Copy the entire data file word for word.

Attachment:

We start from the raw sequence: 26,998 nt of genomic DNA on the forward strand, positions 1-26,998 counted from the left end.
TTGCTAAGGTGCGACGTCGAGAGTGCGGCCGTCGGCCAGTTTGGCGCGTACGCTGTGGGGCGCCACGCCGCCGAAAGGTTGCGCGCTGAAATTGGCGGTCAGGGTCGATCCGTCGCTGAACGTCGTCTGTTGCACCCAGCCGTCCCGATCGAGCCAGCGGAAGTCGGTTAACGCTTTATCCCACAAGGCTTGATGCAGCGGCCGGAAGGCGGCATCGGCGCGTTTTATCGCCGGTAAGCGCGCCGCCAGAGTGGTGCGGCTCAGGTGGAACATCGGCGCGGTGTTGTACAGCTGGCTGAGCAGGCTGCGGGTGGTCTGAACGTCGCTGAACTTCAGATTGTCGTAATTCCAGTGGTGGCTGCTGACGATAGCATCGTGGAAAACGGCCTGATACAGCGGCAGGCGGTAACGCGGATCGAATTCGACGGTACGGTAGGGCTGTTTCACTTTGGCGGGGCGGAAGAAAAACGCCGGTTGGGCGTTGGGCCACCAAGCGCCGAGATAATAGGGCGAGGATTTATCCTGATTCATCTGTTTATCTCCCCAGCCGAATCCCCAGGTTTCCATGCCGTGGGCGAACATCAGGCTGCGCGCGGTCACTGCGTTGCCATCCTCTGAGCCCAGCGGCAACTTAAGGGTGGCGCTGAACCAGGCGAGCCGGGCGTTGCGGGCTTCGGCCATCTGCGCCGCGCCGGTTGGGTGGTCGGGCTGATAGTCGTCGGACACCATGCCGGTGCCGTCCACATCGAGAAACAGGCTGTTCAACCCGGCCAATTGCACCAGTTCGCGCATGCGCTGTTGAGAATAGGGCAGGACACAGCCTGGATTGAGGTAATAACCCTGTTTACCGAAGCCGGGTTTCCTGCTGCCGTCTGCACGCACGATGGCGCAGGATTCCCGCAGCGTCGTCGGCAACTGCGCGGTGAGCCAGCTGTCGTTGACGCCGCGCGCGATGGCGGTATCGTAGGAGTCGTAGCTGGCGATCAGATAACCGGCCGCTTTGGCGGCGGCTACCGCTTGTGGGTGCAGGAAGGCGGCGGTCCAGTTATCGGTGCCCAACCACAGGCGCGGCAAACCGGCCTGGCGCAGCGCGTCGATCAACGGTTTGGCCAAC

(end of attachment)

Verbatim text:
We start from the raw sequence: 26,998 nt of genomic DNA on the forward strand, positions 1-26,998 counted from the left end.
TTGCTAAGGTGCGACGTCGAGAGTGCGGCCGTCGGCCAGTTTGGCGCGTACGCTGTGGGGCGCCACGCCGCCGAAAGGTTGCGCGCTGAAATTGGCGGTCAGGGTCGATCCGTCGCTGAACGTCGTCTGTTGCACCCAGCCGTCCCGATCGAGCCAGCGGAAGTCGGTTAACGCTTTATCCCACAAGGCTTGATGCAGCGGCCGGAAGGCGGCATCGGCGCGTTTTATCGCCGGTAAGCGCGCCGCCAGAGTGGTGCGGCTCAGGTGGAACATCGGCGCGGTGTTGTACAGCTGGCTGAGCAGGCTGCGGGTGGTCTGAACGTCGCTGAACTTCAGATTGTCGTAATTCCAGTGGTGGCTGCTGACGATAGCATCGTGGAAAACGGCCTGATACAGCGGCAGGCGGTAACGCGGATCGAATTCGACGGTACGGTAGGGCTGTTTCACTTTGGCGGGGCGGAAGAAAAACGCCGGTTGGGCGTTGGGCCACCAAGCGCCGAGATAATAGGGCGAGGATTTATCCTGATTCATCTGTTTATCTCCCCAGCCGAATCCCCAGGTTTCCATGCCGTGGGCGAACATCAGGCTGCGCGCGGTCACTGCGTTGCCATCCTCTGAGCCCAGCGGCAACTTAAGGGTGGCGCTGAACCAGGCGAGCCGGGCGTTGCGGGCTTCGGCCATCTGCGCCGCGCCGGTTGGGTGGTCGGGCTGATAGTCGTCGGACACCATGCCGGTGCCGTCCACATCGAGAAACAGGCTGTTCAACCCGGCCAATTGCACCAGTTCGCGCATGCGCTGTTGAGAATAGGGCAGGACACAGCCTGGATTGAGGTAATAACCCTGTTTACCGAAGCCGGGTTTCCTGCTGCCGTCTGCACGCACGATGGCGCAGGATTCCCGCAGCGTCGTCGGCAACTGCGCGGTGAGCCAGCTGTCGTTGACGCCGCGCGCGATGGCGGTATCGTAGGAGTCGTAGCTGGCGATCAGATAACCGGCCGCTTTGGCGGCGGCTACCGCTTGTGGGTGCAGGAAGGCGGCGGTCCAGTTATCGGTGCCCAACCACAGGCGCGGCAAACCGGCCTGGCGCAGCGCGTCGATCAACGGTTTGGCCAAC